Read the Latest News

New Report on Temporomandibular Disorders: Priorities for Research and Care

Over a year and half ago, the National Academy of Medicine (NAM) began the most comprehensive study ever undertaken on Temporomandibular Disorders (TMD). The study assessed the current state of TMD research, education and training, the safety and efficacy of clinical treatments, and associated burden and costs.

Statement by NIDCR Acting Director on the National Academies of Sciences, Engineering, and Medicine Report on Temporomandibular Joint Disorders

I am pleased to announce the release of the National Academies of Sciences, Engineering, and Medicine (NASEM) report, Temporomandibular Disorders: Priorities for Research and Care. As underscored by the comprehensive report, temporomandibular joint disorders (TMJDs) are a diverse and still poorly understood set of complex, painful conditions affecting the jaw muscles and tissues, temporomandibular joints, and associated nerves. Clearly, there is much more to be understood, and these conditions continue to confound medical and dental health care providers and researchers.

Have you seen the film Dark Waters?

The Film. Dark Waters is about attorney Robert Billott's real-life 20 year legal battle against DuPont chemical for releasing toxic waste - perfluorooctanoic acid, or PFOA - into Parkersburg, West Virginia's water supply, with devastating health effects on the townspeople and livestock. PFOA, also known as C8, is a man-made chemical. It is used in the process of making Teflon and similar chemicals known as fluorotelomers.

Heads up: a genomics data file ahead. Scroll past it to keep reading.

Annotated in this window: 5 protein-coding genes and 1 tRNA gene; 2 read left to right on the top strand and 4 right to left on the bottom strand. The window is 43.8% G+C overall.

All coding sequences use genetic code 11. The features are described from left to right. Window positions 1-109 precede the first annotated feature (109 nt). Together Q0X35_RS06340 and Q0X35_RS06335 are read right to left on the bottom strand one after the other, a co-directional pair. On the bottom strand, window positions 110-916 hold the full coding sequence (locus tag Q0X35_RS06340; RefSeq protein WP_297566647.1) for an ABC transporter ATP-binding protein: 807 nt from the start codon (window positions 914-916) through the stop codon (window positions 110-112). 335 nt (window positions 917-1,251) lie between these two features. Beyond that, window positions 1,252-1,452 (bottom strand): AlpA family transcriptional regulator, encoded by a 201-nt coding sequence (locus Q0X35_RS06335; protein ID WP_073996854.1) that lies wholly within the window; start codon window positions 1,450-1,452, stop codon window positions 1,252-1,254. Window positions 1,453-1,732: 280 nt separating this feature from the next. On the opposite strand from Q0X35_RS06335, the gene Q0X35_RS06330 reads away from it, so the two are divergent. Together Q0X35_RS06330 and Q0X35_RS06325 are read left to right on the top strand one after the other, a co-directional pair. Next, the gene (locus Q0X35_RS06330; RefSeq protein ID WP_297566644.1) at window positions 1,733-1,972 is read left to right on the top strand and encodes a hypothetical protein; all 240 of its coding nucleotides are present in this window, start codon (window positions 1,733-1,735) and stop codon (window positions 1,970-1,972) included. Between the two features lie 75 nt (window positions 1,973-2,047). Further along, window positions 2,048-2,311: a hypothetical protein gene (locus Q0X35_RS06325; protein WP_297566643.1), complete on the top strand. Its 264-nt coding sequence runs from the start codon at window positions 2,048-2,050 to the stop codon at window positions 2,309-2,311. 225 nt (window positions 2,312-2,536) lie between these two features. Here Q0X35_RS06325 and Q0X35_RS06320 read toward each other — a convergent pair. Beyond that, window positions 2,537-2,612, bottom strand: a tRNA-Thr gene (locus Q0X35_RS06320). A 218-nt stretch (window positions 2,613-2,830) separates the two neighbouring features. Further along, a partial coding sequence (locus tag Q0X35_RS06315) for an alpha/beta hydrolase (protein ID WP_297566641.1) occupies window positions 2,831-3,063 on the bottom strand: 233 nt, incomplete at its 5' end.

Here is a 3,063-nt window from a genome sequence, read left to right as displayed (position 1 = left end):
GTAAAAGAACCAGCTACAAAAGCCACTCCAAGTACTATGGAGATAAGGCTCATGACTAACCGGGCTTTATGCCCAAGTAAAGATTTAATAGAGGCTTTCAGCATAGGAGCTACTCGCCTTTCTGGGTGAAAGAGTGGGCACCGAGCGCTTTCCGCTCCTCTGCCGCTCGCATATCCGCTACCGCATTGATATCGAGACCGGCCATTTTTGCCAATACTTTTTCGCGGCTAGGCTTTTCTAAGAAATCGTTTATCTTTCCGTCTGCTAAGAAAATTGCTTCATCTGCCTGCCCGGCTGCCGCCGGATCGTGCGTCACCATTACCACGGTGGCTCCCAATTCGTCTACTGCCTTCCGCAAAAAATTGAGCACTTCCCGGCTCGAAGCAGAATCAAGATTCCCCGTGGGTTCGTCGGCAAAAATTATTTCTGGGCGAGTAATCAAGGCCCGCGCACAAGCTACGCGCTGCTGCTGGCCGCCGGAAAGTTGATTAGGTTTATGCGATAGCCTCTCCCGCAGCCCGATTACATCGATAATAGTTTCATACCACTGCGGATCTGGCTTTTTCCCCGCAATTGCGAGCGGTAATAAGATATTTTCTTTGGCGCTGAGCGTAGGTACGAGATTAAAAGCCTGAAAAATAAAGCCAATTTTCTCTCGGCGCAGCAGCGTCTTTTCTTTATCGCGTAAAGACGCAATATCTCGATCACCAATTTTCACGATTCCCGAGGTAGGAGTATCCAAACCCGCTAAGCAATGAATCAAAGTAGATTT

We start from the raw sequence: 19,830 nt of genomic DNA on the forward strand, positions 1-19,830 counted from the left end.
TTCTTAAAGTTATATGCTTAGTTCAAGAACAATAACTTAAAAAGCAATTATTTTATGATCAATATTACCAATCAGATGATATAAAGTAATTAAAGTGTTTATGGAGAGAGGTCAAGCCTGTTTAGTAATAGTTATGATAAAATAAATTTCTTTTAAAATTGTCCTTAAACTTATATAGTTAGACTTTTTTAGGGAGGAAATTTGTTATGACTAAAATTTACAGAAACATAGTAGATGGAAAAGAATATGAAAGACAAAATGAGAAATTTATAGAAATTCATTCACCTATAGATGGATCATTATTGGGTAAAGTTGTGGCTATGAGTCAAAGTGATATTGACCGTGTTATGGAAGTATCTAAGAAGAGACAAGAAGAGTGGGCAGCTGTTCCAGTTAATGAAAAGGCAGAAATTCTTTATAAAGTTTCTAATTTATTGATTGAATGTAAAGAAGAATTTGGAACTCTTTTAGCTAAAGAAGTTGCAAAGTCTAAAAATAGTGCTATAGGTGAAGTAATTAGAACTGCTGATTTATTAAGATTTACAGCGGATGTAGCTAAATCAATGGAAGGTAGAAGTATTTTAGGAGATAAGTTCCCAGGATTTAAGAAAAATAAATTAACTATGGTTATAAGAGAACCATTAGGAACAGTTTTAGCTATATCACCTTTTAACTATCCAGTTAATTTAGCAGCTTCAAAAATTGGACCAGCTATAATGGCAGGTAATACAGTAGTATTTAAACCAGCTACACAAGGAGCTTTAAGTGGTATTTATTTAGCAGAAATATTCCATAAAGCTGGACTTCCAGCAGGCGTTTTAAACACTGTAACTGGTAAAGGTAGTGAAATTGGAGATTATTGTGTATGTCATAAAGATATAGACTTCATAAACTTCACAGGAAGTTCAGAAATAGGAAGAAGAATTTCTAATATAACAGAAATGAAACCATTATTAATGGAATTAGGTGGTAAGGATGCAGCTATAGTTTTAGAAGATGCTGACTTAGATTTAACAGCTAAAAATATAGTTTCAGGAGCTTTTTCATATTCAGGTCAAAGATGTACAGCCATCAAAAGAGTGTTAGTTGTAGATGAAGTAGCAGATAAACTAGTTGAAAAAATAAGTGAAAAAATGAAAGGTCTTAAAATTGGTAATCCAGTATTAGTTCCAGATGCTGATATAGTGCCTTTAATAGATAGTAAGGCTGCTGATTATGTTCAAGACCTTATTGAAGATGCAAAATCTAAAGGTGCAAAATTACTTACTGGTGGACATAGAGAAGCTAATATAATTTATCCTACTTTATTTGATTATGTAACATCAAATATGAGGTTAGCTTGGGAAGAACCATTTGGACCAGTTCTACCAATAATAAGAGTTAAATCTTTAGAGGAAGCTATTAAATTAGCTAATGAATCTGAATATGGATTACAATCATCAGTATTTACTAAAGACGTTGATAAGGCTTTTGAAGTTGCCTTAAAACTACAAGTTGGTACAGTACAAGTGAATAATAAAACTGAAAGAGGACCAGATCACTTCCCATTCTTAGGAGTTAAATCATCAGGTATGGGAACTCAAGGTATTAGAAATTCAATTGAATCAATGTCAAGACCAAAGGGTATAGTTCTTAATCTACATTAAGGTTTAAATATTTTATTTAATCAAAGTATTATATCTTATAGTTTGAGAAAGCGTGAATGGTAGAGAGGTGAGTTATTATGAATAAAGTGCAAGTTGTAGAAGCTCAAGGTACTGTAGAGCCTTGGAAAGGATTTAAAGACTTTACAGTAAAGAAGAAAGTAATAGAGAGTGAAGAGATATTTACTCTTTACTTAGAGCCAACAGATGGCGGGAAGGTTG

Online TMD Diet Diary Research Project

Online TMD Diet Diary Research Project The TMJ Association received the following request from Professor Justin Durham and his research team at Newcastle University. We encourage TMJ patients to participate in this project as it is an under researched

Drug Induced Bruxism

The authors of this article state that orofacial movement disorders (bruxism) are treated typically by dental professionals and not by those specialists (neurologists) researching and treating the other movement disorders (Parkinson's disease, Huntington's disease, tremors, etc.). Again, this is more evidence of the complexity of TMD and the need for multidisciplinary research and treatment in TMD.

Debbie's Story

  • May 13, 2015

I have been a diagnosed TMJ sufferer for more than 26 years. My story is a rather lengthy one.  But the short version is that I still have pain and now I have severe nerve damage.  I always tried to do the least invasive treatments and they seemed to work but only for a short while.  So, in the past 11 years I have had four surgeries to my jaw.

The first to just the left side in 2000 was to repair a dislocated and torn disc. I was pretty much pain free for five years when the “warranty” ran out. 

In 2005 I had the same surgery to the same side of my jaw by the same surgeon. This time I was never pain free and my surgeon refused to hear that I was in the same amount of pain after the surgery as before.  Due to the ailing health of my Mother and her death in 2006, I had to put my pain aside and take of her and my Dad and younger sister.